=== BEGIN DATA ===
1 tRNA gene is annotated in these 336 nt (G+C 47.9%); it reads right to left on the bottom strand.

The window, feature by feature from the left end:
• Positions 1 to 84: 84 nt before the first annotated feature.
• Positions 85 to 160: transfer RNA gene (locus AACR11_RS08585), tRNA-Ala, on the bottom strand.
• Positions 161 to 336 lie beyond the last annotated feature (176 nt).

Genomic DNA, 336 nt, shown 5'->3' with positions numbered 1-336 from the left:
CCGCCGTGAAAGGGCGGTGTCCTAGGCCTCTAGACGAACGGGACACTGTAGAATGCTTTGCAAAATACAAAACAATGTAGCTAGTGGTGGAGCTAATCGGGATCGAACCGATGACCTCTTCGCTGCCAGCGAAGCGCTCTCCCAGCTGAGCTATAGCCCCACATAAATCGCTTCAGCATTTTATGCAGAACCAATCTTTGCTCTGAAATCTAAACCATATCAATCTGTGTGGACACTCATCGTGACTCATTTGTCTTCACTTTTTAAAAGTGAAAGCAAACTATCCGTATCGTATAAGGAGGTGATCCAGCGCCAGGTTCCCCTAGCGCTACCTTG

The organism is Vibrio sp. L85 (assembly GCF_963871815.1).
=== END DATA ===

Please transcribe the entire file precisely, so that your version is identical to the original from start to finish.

1 tRNA gene is annotated in these 336 nt (G+C 47.9%); it reads right to left on the bottom strand.

The window, feature by feature from the left end:
• Positions 1 to 84: 84 nt before the first annotated feature.
• Positions 85 to 160: transfer RNA gene (locus AACR11_RS08585), tRNA-Ala, on the bottom strand.
• Positions 161 to 336 lie beyond the last annotated feature (176 nt).

Genomic DNA, 336 nt, shown 5'->3' with positions numbered 1-336 from the left:
CCGCCGTGAAAGGGCGGTGTCCTAGGCCTCTAGACGAACGGGACACTGTAGAATGCTTTGCAAAATACAAAACAATGTAGCTAGTGGTGGAGCTAATCGGGATCGAACCGATGACCTCTTCGCTGCCAGCGAAGCGCTCTCCCAGCTGAGCTATAGCCCCACATAAATCGCTTCAGCATTTTATGCAGAACCAATCTTTGCTCTGAAATCTAAACCATATCAATCTGTGTGGACACTCATCGTGACTCATTTGTCTTCACTTTTTAAAAGTGAAAGCAAACTATCCGTATCGTATAAGGAGGTGATCCAGCGCCAGGTTCCCCTAGCGCTACCTTG

The organism is Vibrio sp. L85 (assembly GCF_963871815.1).